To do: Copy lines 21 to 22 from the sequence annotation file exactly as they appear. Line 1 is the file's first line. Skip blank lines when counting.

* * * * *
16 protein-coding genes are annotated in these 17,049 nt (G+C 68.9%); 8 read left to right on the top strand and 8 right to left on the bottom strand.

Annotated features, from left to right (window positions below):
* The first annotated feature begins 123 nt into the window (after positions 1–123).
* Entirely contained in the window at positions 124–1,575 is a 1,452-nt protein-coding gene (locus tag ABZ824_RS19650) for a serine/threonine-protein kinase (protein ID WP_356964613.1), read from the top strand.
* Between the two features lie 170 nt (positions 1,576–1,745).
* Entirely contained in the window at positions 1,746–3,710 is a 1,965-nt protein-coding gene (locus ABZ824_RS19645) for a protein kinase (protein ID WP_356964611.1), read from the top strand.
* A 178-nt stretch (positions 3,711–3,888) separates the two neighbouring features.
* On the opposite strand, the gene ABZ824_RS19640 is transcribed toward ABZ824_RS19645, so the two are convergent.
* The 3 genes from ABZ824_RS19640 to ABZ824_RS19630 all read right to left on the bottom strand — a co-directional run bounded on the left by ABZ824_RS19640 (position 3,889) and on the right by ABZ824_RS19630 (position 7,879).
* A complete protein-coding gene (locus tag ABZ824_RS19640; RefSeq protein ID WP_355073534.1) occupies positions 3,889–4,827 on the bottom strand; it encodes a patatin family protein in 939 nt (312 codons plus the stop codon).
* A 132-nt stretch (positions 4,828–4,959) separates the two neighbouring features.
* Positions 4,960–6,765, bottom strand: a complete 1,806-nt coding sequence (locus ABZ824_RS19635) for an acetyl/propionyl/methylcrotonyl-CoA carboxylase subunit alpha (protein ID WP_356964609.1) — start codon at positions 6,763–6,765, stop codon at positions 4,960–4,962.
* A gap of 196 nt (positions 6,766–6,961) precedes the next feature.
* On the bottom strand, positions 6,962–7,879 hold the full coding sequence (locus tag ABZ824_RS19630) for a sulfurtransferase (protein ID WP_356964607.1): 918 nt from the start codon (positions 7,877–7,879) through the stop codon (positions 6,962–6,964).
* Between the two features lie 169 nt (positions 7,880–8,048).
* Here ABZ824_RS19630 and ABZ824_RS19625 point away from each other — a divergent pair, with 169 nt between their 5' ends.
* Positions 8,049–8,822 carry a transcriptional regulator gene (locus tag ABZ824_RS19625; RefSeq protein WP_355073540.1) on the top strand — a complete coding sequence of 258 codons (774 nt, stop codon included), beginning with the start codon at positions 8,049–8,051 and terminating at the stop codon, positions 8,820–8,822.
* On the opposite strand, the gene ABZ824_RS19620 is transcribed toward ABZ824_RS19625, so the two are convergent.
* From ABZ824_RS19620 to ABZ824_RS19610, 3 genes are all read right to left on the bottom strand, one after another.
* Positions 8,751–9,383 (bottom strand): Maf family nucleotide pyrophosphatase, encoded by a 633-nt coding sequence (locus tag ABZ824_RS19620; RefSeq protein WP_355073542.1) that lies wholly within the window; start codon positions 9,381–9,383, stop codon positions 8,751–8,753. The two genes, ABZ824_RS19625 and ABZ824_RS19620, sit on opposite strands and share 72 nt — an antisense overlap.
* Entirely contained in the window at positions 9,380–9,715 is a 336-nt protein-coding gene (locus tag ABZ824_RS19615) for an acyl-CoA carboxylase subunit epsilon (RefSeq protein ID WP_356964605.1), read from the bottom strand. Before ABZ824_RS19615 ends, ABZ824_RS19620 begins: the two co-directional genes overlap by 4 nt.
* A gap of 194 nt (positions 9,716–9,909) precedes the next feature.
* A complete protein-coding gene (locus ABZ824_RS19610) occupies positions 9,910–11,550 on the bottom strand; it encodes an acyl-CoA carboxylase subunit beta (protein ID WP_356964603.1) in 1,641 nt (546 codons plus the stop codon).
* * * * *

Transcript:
* Entirely contained in the window at positions 9,380–9,715 is a 336-nt protein-coding gene (locus tag ABZ824_RS19615) for an acyl-CoA carboxylase subunit epsilon (RefSeq protein ID WP_356964605.1), read from the bottom strand. Before ABZ824_RS19615 ends, ABZ824_RS19620 begins: the two co-directional genes overlap by 4 nt.
* A gap of 194 nt (positions 9,716–9,909) precedes the next feature.